First Posted: 12/11/2013
RED SPRINGS — Jared Foster doesn’t fit the widely-accepted perception of a high school point guard.
He’s over 6-feet tall, plays above the rim and looks to score each trip down the floor.
A player with an attack-first mentality is just what Red Springs coach Glenn Patterson has been looking for since his son Glenn Jr., a three-time Robeson County player of the year for the Red Devils, signed with Elizabeth City State in 2011 and took the program’s backcourt production with him.
“Playing ball over the summer, I asked God to find me a point guard,” Patterson said. “My brother-in-law’s in the military and when he retired, he brought Jared back to Red Springs. My prayers were answered.”
Foster’s averaging 16.2 points and 5.5 assists through five games with the Red Devils (2-3) after starring at Overhills last season as the Jaguars’ leading scorer. He’ll be matched up against all-county and recently crowned football Heisman Jarrod Neal next week when Red Springs opens Shootout play at Fairmont (2-1).
Foster, still adjusting to a starting five that features three 6-foot-5 forwards, has scored in double figures three straight games and dunked twice during a win over Lumberton. He says he feels more relaxed with the ball in his hands at Red Springs as opposed to the 4A level.
“It’s a different atmosphere here, kind of small with not as many fans,” Foster said. “I think the coaches depend on me more at Red Springs. I’m the floor general. I know we’ve lost three games so far, but if we stay together as a team, we will continue to get better.”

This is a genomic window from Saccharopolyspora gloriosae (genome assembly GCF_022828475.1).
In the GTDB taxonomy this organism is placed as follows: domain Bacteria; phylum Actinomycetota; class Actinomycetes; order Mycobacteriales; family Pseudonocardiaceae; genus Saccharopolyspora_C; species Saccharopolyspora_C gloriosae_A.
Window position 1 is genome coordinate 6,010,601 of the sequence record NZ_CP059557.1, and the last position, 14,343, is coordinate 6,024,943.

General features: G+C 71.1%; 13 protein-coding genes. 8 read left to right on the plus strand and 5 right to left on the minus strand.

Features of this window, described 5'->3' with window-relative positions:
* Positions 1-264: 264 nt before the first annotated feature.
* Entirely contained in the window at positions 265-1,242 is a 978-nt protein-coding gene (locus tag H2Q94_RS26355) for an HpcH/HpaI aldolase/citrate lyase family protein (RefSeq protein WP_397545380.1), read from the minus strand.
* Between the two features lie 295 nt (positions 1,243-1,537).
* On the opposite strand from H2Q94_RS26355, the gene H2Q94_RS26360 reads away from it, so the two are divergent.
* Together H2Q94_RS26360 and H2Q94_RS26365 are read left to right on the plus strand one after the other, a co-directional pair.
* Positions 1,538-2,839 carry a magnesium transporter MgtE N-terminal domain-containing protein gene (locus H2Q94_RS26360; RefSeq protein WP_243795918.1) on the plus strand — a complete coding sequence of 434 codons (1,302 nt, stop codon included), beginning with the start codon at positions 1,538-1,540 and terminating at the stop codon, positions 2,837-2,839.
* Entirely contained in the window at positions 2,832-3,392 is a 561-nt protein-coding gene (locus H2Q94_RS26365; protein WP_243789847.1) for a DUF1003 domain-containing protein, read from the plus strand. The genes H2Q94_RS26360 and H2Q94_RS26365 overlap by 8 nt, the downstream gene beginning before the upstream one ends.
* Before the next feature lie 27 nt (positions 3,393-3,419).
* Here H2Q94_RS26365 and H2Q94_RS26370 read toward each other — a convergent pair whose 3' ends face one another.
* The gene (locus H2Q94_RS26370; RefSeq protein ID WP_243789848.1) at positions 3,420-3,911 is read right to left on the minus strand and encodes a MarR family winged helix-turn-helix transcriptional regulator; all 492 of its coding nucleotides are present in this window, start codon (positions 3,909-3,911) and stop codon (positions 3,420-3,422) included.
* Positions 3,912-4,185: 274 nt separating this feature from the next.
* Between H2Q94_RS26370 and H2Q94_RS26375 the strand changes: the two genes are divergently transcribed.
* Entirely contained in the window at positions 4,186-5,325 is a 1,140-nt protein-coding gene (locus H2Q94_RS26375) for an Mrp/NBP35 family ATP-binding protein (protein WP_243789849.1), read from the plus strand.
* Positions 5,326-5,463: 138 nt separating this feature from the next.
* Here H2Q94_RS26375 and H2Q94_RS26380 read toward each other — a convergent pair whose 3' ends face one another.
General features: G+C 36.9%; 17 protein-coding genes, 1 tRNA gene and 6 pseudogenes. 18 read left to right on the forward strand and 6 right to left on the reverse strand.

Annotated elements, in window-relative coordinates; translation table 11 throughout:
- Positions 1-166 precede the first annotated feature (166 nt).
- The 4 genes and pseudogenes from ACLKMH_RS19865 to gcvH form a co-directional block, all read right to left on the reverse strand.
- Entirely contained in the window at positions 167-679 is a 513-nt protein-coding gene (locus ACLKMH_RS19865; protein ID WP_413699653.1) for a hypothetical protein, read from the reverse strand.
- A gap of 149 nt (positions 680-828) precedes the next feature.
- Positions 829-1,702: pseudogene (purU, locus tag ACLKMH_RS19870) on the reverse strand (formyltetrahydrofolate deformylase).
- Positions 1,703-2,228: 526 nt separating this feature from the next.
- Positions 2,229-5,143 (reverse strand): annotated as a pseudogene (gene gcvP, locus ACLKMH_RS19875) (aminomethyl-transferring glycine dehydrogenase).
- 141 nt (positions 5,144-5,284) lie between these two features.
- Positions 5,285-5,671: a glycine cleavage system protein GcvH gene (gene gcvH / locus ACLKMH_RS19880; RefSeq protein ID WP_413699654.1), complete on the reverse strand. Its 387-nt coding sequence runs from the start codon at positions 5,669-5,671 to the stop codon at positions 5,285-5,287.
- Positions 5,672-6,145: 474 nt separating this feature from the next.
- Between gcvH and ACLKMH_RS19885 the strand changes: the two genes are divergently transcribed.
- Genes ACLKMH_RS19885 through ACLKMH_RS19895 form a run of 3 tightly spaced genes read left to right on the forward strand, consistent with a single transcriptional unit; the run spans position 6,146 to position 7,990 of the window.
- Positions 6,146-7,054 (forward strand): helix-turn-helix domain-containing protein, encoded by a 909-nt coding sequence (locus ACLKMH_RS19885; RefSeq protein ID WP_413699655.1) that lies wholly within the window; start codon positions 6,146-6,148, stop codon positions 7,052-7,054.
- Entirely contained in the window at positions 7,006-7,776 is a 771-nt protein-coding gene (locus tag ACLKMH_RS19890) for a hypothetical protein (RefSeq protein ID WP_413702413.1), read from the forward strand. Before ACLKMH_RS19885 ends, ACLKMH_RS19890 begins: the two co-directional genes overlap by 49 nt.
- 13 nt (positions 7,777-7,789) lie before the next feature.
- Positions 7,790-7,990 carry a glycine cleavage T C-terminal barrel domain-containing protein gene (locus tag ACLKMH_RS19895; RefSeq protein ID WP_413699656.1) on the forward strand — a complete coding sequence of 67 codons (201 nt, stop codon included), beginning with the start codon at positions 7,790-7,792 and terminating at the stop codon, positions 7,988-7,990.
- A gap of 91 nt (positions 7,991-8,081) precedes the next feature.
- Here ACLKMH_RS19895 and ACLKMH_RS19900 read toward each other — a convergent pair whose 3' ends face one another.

The sudden emergence of Patterson’s nephew into Red Springs’ regular rotation was difficult to accept for some players. Patterson’s attributes two of his team’s three defeats on selfishness when normal contributors were held out.
“A lot of times, talent brings egos and I just had to stay strong and discipline kids when they’ve needed it,” Patterson said. “It’s not about themselves, it’s about the team. I think they’ve bought into the concept and we’re coming together the last few ballgames.”
The last two seasons have been a mess for the veteran coach — nine wins in 44 games — since the Red Devils advanced to the East Regional finals during the 2010-11 campaign.
This year’s squad has more depth and could be more talented than that team which produced two college basketball players, a baseball standout and a Division I football signee.
“We’re long and can really run,” Patterson said. “This is probably one of the most athletic teams I’ve had over my 20 years of coaching here. We’re going to play hard and get after it. The potential’s there.”
This is the fourth consecutive season Red Springs will play an opening round road game in the annual holiday tournament. The Golden Tornadoes are four-time champions.
Patterson’s only title at Red Springs came in 2009 when his son was named most valuable player.
“I don’t know who or what determines the pairings, but I would like to see something set in stone where the area’s better teams don’t meet each other so early in the tournament,” Patterson said. “They might say it’s about money, but Fairmont and Red Springs is always a draw regardless of when the game’s played.
“Regardless of that, we’ve got to come prepared and we’ve got to play. I tell my kids all the time if they want to be great, they’ve got to beat the great teams.”
The Robeson County Shootout begins Wednesday night at four sites. Winners move on to Friday’s semifinals. Championship Saturday will be held inside the English E. Jones Center at The University of North Carolina at Pembroke.
There’s been a different winner on the boys side every season since 2006.
Reach staff writer Brad Crawford at firstname.lastname@example.org or follow him on Twitter @MrPalmettoSDS.